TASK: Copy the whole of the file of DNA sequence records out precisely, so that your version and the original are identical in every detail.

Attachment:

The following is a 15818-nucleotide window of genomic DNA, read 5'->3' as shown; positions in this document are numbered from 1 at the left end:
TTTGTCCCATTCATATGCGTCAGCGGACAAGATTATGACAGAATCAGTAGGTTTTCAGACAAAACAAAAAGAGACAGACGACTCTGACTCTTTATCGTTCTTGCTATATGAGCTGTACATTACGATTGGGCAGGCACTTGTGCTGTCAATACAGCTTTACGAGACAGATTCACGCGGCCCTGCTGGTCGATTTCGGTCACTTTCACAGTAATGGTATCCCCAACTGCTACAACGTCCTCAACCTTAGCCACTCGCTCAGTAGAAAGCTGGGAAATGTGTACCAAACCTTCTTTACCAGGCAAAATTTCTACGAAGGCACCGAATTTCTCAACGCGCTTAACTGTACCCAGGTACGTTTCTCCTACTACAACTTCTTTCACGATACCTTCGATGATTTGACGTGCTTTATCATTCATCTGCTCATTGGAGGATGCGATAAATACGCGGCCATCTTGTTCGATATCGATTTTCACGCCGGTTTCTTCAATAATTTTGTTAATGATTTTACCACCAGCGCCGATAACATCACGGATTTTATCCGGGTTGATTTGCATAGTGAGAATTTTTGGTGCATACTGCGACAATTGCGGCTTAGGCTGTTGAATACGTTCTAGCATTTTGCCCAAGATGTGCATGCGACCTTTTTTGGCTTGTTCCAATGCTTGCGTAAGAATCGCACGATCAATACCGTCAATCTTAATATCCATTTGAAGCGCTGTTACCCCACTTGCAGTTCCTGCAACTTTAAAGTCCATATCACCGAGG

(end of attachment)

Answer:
The following is a 15818-nucleotide window of genomic DNA, read 5'->3' as shown; positions in this document are numbered from 1 at the left end:
TTTGTCCCATTCATATGCGTCAGCGGACAAGATTATGACAGAATCAGTAGGTTTTCAGACAAAACAAAAAGAGACAGACGACTCTGACTCTTTATCGTTCTTGCTATATGAGCTGTACATTACGATTGGGCAGGCACTTGTGCTGTCAATACAGCTTTACGAGACAGATTCACGCGGCCCTGCTGGTCGATTTCGGTCACTTTCACAGTAATGGTATCCCCAACTGCTACAACGTCCTCAACCTTAGCCACTCGCTCAGTAGAAAGCTGGGAAATGTGTACCAAACCTTCTTTACCAGGCAAAATTTCTACGAAGGCACCGAATTTCTCAACGCGCTTAACTGTACCCAGGTACGTTTCTCCTACTACAACTTCTTTCACGATACCTTCGATGATTTGACGTGCTTTATCATTCATCTGCTCATTGGAGGATGCGATAAATACGCGGCCATCTTGTTCGATATCGATTTTCACGCCGGTTTCTTCAATAATTTTGTTAATGATTTTACCACCAGCGCCGATAACATCACGGATTTTATCCGGGTTGATTTGCATAGTGAGAATTTTTGGTGCATACTGCGACAATTGCGGCTTAGGCTGTTGAATACGTTCTAGCATTTTGCCCAAGATGTGCATGCGACCTTTTTTGGCTTGTTCCAATGCTTGCGTAAGAATCGCACGATCAATACCGTCAATCTTAATATCCATTTGAAGCGCTGTTACCCCACTTGCAGTTCCTGCAACTTTAAAGTCCATATCACCGAGG